After winning the past two WIAA Division 2 state titles, the Madison Edgewood boys swimming and diving team entered the season riding the wave of change and challenges.
The Crusaders had a new coach in Michael Milinovich and a team small in numbers after key graduation losses. And while the team’s seven swimmers could practice at their school’s pool, Edgewood competed outside Dane County due to health orders from Public Health Madison & Dane County.
“After a very long year, for the guys on the team it’s been pretty different,” Edgewood junior Colin Senke said. “But the season has been a blessing for everyone. ... Getting to do meets is a blessing. This meet is going to be exciting for us. We can’t wait to go fast.”
Senke and senior diver Ben Stitgen lead the Crusaders into Friday’s Division 2 state meet at the Waukesha South Natatorium.
Senke, state runner-up in the 100-yard backstroke last year, is the top seed in the 100 backstroke and No. 2 seed in the 100 butterfly (behind Monona Grove’s Cameron Tejeda).
Stitgen has won the past three Division 2 diving titles.
Stitgen, who has the second-best sectional score entering the diving competition behind Cedarburg freshman Noah Turner, would become the third diver to win four championships in a prep career should he prevail Friday, according to the WIAA. Edgewood’s Ryan Jefferson won Division 2 titles from 2003-06 and Whitefish Bay’s Joe Kaszubowski won Division 2 titles from 2012-15.
Whitefish Bay’s Alex Hawley won three diving championships in Division 2, while Mequon Homestead’s Michael Oxman and Kenosha Tremper’s Brandon Spencer earned three titles each in Division 1.
Six individuals have been four-time winners in the same event and the accomplishment has occurred seven times because Monona Grove’s Ben McDade did it in two events — the 200 and 500 freestyle, according to the WIAA.
Edgewood doesn’t have a diving facility, so Stitgen practices elsewhere with coach Cynthia Zocher, Milinovich said.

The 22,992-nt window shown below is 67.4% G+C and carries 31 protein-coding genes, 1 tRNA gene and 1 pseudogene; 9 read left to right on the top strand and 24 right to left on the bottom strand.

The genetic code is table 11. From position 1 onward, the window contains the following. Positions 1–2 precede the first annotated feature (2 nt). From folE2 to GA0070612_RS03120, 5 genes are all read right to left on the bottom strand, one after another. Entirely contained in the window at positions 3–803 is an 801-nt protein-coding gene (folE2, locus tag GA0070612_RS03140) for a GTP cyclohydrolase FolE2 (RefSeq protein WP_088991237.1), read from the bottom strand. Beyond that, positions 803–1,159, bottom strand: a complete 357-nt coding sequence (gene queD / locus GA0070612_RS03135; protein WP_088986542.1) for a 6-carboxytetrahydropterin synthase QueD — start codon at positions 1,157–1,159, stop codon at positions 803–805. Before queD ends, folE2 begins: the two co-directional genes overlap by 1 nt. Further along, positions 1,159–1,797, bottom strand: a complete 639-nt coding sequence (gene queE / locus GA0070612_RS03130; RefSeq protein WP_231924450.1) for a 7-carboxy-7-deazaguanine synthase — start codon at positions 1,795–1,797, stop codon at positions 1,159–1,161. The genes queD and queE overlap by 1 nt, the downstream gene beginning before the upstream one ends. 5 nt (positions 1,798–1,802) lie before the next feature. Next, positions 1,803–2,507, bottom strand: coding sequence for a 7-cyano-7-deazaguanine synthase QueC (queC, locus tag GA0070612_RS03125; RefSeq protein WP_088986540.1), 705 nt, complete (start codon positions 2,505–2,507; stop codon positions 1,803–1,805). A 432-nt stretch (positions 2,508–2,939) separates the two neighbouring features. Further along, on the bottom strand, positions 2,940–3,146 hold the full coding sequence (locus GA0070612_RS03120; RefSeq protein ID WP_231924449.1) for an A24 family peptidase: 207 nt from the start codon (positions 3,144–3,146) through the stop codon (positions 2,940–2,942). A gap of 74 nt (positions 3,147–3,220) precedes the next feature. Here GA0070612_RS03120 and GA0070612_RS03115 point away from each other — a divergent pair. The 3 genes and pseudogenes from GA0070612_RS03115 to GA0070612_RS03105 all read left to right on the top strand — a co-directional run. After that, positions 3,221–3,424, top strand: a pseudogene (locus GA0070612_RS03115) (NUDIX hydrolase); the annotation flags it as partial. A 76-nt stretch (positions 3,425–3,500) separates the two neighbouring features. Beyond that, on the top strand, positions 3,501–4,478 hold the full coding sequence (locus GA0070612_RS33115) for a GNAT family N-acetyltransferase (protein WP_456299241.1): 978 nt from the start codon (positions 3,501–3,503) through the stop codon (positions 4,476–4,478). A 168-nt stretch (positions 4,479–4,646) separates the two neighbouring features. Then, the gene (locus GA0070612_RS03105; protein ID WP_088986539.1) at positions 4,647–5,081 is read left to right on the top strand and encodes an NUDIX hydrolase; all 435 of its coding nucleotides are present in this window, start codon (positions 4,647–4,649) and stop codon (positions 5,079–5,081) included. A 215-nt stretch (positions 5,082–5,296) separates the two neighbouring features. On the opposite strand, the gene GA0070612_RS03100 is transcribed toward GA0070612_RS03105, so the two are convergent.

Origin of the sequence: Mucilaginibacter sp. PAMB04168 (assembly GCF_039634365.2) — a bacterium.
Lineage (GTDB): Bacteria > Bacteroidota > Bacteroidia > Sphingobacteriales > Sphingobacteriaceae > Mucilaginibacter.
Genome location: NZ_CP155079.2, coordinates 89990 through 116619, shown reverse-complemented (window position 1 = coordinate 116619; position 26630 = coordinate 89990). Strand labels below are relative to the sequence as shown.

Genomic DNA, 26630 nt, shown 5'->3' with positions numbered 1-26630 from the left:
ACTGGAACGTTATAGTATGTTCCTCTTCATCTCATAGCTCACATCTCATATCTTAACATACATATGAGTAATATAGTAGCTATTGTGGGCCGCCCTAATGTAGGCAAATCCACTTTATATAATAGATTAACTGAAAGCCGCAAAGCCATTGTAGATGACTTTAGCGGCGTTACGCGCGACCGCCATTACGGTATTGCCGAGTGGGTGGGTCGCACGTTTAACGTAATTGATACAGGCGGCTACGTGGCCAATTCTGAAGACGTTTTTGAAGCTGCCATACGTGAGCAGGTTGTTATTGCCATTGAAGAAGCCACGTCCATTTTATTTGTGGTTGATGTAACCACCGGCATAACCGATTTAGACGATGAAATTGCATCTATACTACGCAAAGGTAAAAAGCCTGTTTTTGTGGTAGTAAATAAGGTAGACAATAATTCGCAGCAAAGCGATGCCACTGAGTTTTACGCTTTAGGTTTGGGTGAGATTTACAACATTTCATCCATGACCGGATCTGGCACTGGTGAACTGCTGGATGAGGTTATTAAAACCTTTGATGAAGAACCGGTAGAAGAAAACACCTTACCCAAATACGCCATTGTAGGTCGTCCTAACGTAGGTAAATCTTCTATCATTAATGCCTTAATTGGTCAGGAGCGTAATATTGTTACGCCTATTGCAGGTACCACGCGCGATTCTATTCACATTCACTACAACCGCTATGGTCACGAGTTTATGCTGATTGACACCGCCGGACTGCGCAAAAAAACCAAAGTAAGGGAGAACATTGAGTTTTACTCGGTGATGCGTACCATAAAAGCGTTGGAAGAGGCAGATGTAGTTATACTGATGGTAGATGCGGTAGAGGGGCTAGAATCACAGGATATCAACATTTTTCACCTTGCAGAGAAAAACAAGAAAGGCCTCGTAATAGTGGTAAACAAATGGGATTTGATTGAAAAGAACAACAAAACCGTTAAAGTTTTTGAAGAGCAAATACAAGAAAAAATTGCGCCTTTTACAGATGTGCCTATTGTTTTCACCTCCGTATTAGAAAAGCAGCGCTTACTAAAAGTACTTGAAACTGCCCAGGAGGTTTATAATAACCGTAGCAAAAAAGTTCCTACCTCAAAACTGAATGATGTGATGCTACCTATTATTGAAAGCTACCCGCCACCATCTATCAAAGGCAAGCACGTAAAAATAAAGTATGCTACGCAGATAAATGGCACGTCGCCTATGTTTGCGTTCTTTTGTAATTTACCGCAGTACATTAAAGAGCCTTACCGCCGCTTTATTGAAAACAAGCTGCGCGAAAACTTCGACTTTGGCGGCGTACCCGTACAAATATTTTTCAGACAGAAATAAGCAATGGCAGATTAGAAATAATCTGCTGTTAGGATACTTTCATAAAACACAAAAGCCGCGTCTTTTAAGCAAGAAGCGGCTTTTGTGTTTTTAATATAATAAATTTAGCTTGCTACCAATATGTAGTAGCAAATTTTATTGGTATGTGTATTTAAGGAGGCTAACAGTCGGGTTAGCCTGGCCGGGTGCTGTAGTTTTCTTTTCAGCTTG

“He does a great job handling his business,” Milinovich said. “It shows when he’s won the last three state titles. I’m looking forward to seeing him in that element on Friday.”
The 22-year-old Milinovich, a former University of Wisconsin swimming standout who is completing his education degree at UW, took over as Edgewood’s coach this season after Dan Lindstrom accepted a job in the Green Bay area.
“It’s been a very unique first year, with everything we’ve had to deal with,” Milinovich said. “I think we’ve done a pretty good job to give them multiple chances to compete. It’s been difficult at times. It’s been kind of a blessing in disguise to have a smaller team.”
For meets, he’d like to have more than seven swimmers, a group that includes senior Jake Jensen (a former Madison Memorial swimmer), juniors Senke, Davis Petersen, Kyle Cason, and Silas Leuthner, and freshmen Jaxon VandenBrook and Michael Urzagaste.
But Milinovich said the smaller group permitted Edgewood to stay home to practice and not have to seek facilities outside Dane County. It also allowed the Crusaders to bond more during the season, said Senke, a captain with Petersen.
Senke said the team has tried to stay safe by taking precautions, including distancing itself from others, wearing masks (including in the weight room) and maintaining a small community to limit chances of exposure to COVID-19.
Two spectators per competitor will be permitted at the state meet and that will give Edgewood’s followers their first chance to see the Crusaders in-person at a meet this season, Senke said. Often, family members have been watching meets via live-stream feeds at home or in their cars at school parking lots.
Senke said he enters the meet concentrated on his training and preparation, not on where he might place.
“I don’t focus on that; I know what I’ve done and how hard I’ve worked,” Senke said.
The Crusaders will enter Friday’s meet as two-time defending champions in the 200 medley relay and the 400 free relay. But Edgewood won’t enter as favorite to retain the team title.
Cedarburg, last year’s runner-up, has that distinction. Whitefish Bay, Edgewood and Sauk Prairie/Wisconsin Heights are among top challengers.
Senke, however, believes Edgewood is determined and excited, and primed to upset projections.
“We are finally ready to show what we can do at state,” Senke said.
Milinovich has called his team “small, but mighty.”
“It’s been really fun and exciting to see from the other side,” said Milinovich, the swimmer turned coach. “Going into state Friday, it’s going to be a fast meet. When the competition is fast, everybody else has to rise up to the occasion. I’m excited to see how the guys race. They have worked hard all season.”